Burying our future: Anti-gun violence activists to bring coffins through Manhattan
NAYABA ARINDE Amsterdam News Editor | 11/8/2011, 2:14 p.m.
On Saturday, five caskets will be carried over the Brooklyn Bridge in a silent march to highlight the senseless gun violence in the inner city.
"The caskets symbolize the deaths in the inner city from gunfire," said A.T. Mitchell, founder and CEO of Man Up Inc. and operator of Operation SNUG/CeaseFire East New York.
"In this case, we are targeting Wall Street and corporate greed-the 1 percent. We are saying they take our money as consumers. but they don't give anything back. They don't invest in the inner city, they don't provide job opportunities or money for programs or services. These corporations and bankers do not reinvest in the people whose money they take every day. They don't value the lives behind the dollars they take.
"We're going to stop by Occupy Wall Street, but there we will be speaking to the choir. We'll be marching all the way to Bowling Green to the bull-their symbol of greed."
In a moving ceremony last weekend, Zurana Horton was laid to rest.
The Rev. Al Sharpton delivered the eulogy for "the heroic mother of 12 who was sprayed by bullets as she protected her children from being shot by gang members."
"People are making profit off of our self-destruction," boomed Sharpton. "I don't care how bad it is-there's no excuse for us to be killing each other."
In a culture that prizes gangsters over hardworking, everyday people, the president of the National Action Network added, "It is a wicked thing to make our children feel that they are worthless unless they can bang bang shoot-'em-up."
The funeral, the wake and the repast for Horton were held on Saturday, Oct. 29 at Cornerstone Baptist Church in Bed-Stuy.
As Horton's 12 children sat in the center of the front two pews, friends and family members came to pay their respects to grandparents Keith and Denise Peace Horton and other mourners.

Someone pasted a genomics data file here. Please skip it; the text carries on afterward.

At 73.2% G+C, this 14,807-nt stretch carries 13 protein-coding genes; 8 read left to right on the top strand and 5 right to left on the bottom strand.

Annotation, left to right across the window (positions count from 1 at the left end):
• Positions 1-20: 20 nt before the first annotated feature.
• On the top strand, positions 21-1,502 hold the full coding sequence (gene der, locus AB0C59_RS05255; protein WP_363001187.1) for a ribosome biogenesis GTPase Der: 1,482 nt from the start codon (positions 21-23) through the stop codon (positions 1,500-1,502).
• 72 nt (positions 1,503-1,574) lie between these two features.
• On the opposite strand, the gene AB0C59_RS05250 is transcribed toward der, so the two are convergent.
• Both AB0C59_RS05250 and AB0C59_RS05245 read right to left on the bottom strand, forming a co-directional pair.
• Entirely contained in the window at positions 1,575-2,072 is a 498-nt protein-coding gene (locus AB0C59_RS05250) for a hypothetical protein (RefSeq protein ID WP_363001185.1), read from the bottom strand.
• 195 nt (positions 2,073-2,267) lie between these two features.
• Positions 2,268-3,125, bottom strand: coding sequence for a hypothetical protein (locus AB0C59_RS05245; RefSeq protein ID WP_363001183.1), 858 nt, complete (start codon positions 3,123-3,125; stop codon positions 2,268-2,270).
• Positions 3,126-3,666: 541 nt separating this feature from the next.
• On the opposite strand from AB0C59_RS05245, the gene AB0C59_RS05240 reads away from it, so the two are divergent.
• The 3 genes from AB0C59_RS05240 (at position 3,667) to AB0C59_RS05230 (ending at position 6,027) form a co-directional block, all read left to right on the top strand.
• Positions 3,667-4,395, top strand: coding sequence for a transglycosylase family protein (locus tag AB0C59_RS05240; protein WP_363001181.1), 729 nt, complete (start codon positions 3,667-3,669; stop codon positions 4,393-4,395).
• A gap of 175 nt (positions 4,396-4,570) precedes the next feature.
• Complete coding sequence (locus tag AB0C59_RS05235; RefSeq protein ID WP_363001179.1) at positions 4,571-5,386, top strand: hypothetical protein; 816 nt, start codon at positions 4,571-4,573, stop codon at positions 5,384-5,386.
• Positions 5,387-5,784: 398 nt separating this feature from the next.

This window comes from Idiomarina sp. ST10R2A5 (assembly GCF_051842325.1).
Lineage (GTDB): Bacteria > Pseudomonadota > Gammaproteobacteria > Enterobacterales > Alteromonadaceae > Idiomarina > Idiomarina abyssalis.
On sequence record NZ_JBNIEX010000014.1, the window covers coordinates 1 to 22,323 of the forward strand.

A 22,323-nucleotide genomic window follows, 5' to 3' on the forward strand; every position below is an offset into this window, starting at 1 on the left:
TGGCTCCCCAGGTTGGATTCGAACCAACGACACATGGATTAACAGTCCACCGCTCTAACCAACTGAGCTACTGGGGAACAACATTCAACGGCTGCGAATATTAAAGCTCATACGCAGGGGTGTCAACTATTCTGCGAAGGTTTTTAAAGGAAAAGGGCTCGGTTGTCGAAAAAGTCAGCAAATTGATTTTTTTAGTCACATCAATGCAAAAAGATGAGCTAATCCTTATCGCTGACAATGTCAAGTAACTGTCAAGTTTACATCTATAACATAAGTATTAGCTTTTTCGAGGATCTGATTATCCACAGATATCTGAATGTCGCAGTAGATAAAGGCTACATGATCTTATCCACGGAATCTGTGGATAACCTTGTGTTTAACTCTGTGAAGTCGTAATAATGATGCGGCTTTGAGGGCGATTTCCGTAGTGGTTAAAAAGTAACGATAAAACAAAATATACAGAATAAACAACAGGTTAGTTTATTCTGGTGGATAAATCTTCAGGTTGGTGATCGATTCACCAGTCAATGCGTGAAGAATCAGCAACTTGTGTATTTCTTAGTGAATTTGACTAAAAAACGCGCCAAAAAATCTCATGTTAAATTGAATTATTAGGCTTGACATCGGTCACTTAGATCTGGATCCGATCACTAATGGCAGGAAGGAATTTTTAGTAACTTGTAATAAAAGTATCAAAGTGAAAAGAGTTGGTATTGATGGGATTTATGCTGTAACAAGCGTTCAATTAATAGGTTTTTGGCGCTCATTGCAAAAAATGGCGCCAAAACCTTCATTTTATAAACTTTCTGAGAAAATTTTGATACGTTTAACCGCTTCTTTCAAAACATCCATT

Sharpton expressed disgust at the fact that Horton's home was ransacked after her murder and at last week's news that eight NYPD officers were charged with gun running in addition to the 16 cops who were indicted in a ticket-fixing scam. Of the 300 cops who came out to support them to "demand they had a right to do it," Sharpton said, "We are under siege by the cops and the robbers."
While Police Commissioner Ray Kelly came through, sitting in the pews were Schools Chancellor Dennis Walcott, State Sen. John L. Sampson, City Comptroller John Liu, Assembly members Inez Barron and Thomas Boyland and Council members Charles Barron, Jumaane D. Williams and Darlene Mealy.
Clergy members on the dais included the Revs. Herbert Daughtry, Dr. Lawrence Acker and Stephanie Bethea and Min. Kirsten Foy, who presided over the service.
Russell Simmons bought outfits for Horton's children, six boys and six girls, and Al Mathieu from Black Success Unisex salon cut the boys' hair.
Enough with the lip service of tackling the problem, activists say.
"With all the snitching and police infiltration going on, are they really wanting us to believe that all these top-level police investigators don't know who is dealing guns in the inner city?" asked Charles Barron. "'If you see something, say something' should also apply to police officers who see criminality in their fellow officers. If they caught those eight officers running guns and drugs up and through our communities, you know there are a hundred more doing it."